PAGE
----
Advertisement
YOU ARE HERE: LAT HomeCollectionsHal Prince

THEATER

A Believer in Big Breaks

Hal Prince got his start when a producer took a chance on him. That's why he's taking a chance on young talent for '3hree.'

April 22, 2001|BARBARA ISENBERG | Barbara Isenberg is the author of "State of the Arts: California Artists Talk About Their Work" (Morrow, 2000). She is a regular contributor to Calendar

Long ago, before "West Side Story," 'Fiddler on the Roof" or "The Phantom of the Opera," 19-year-old Harold Prince wrote to legendary producer-director George Abbott seeking a job. Not only would he work for free, he wrote, but if it looked as if he was working for free, they were to fire him immediately.

Prince got the job at Abbott's office in New York's Rockefeller Center and soon took home $25 a week. By the time he was 26, he won his first Tony, for co-producing "The Pajama Game" in 1954. Nineteen Tony Awards later-and still in Rockefeller Center-it's now 73-year-old Prince who's taking the chance with promising young people.

His current bet on the future is "3hree," an evening of one-act musicals opening at the Ahmanson on Wednesday. Conceived by Prince and three teams of relative newcomers, the trio of musicals was developed in the Harold Prince Musical Theatre Program of New York's Directors Company and had its world premiere last fall at Philadelphia's Prince Music Theater. And just in case that wasn't enough of an imprimatur, Prince is directing one of the musicals himself.

"I wanted to redress the balance of what's getting done in the commercial theater and to get new musicals up on the stage," Prince says. "I think my biggest frustration is the absence of opportunity for the next generation, and this piece triples the number of people you introduce to the public in one night."

Prince joined the directing team in part to make sure "3hree" had a nice-sized budget and added publicity. The extra money, he says, made it more feasible for each show to have its own director-one of them Prince's assistant, Brad Rouse-as well as its own writers, choreography, set, costumes and overture. The result, says Prince, is "you get the sense of occasion of a single musical, only three times in one night."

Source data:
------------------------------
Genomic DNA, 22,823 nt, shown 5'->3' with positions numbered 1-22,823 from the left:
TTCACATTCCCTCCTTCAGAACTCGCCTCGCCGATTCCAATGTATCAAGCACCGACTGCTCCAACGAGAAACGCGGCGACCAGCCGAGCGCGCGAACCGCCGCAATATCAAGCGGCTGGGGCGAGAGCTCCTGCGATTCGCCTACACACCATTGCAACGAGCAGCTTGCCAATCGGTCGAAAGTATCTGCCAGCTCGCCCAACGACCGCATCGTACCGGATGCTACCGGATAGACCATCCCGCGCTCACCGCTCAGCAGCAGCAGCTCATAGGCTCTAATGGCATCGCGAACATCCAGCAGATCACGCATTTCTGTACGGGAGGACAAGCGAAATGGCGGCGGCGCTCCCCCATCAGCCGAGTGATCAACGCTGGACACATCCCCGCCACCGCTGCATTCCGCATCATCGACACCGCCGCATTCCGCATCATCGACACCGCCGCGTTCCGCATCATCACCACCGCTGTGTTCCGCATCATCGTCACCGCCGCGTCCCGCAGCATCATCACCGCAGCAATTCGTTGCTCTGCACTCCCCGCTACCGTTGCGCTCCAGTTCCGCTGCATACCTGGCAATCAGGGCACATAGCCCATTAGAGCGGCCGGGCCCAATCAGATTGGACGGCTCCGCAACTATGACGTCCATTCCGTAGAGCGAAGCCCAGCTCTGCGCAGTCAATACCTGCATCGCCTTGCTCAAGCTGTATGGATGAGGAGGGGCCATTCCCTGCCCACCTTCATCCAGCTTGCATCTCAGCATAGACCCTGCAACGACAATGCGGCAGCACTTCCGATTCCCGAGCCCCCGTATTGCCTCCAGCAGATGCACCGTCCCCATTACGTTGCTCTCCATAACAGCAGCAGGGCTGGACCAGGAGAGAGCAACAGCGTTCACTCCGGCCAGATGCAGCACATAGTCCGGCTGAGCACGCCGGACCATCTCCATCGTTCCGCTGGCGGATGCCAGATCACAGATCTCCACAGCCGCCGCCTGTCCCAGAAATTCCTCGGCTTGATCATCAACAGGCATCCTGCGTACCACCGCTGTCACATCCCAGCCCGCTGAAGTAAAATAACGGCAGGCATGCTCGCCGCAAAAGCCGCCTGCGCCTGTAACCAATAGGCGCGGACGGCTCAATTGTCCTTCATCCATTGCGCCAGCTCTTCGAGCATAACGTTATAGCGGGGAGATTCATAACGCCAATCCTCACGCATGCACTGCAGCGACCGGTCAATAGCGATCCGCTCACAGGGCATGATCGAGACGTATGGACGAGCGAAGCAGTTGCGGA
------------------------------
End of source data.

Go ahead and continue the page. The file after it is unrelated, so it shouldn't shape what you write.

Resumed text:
The man who directed musicals about Eva Peron, South American prisons and the lynching of Leo Frank chose gentler fare this time around. "3hree" sets to music the stories of an exterminator's illicit love affair ('The Mice"), a Southern belle's ghost story ('Lavender Girl") and a New Jersey guy's determination to send his Wal-Mart lawn chair and himself skyward ('The Flight of the Lawnchair Man").

At a recent rehearsal for the Ahmanson production, Prince is lit with enthusiasm. He applauds, laughs out loud, dictates notes. Be more irritated, he tells one actor. Rougher. Be more casual, he tells another. Don't think so much. But after nearly every criticism he tosses off a line like, "Hey, guys, it's just great."

Prince's enthusiasm persists whether he's speaking about his conductor son, Charley, and director daughter, Daisy, or lavishing praise on such "3hree" family members as lighting designer Howell Binkley and the nine actors playing more than 30 parts. He cares about every one of them and takes pride in their work.

Prince's frequent collaborator Stephen Sondheim has referred to him as "one of the very few champions of new work in the commercial theater," and it's something he's done since he first started as a producer back in the '50s. His first hit, "Pajama Game," launched the composing team of Richard Adler and Jerry Ross, in addition to choreographer Bob Fosse. The pattern continued through Sondheim on "West Side Story" in 1957, Jerry Bock and Sheldon Harnick on "She Loves Me" in 1963 and John Kander and Fred Ebb on "Flora, the Red Menace" in 1965.

"I don't know anybody with the consistent track record of Hal Prince in terms of giving young people their break," Ebb says. "Looking back, Hal more or less invented us. Johnny had an unsuccessful show on Broadway, and I had an unsuccessful show off-Broadway, and he gave us a chance to write an unsuccessful show on Broadway together-'Flora.' With that kind of theatrical history behind you, you have to believe that nobody would ever hire you again, but Hal put the lie to that by offering us 'Cabaret.' I very much feel that without Hal, we might never have been hired again."

Years later, Prince saw choreographer-director Susan Stroman's work at a tiny off-off-Broadway house in 1987, then asked her to choreograph "Don Giovanni," the opera he was about to direct. He saw playwright Edward Gallardo's work at the Puerto Rican Travelling Theatre, then gave him a shot writing 1994's "The Petrified Prince."

Stroman says one never knows where Prince will turn up, and these days his reach is extended by his children, who often funnel new talent his way. John Bucchino, one of the composers of "3hree," was introduced to him by daughter Daisy, who sang a song on Bucchino's album, "Grateful-The Songs of John Bucchino." So were Michael John LaChiusa, who wrote music and lyrics for "Petrified Prince," and Jason Robert Brown, the composer-lyricist Prince hired for 1998's "Parade."

Advertisement
Los Angeles Times Articles
|
|
|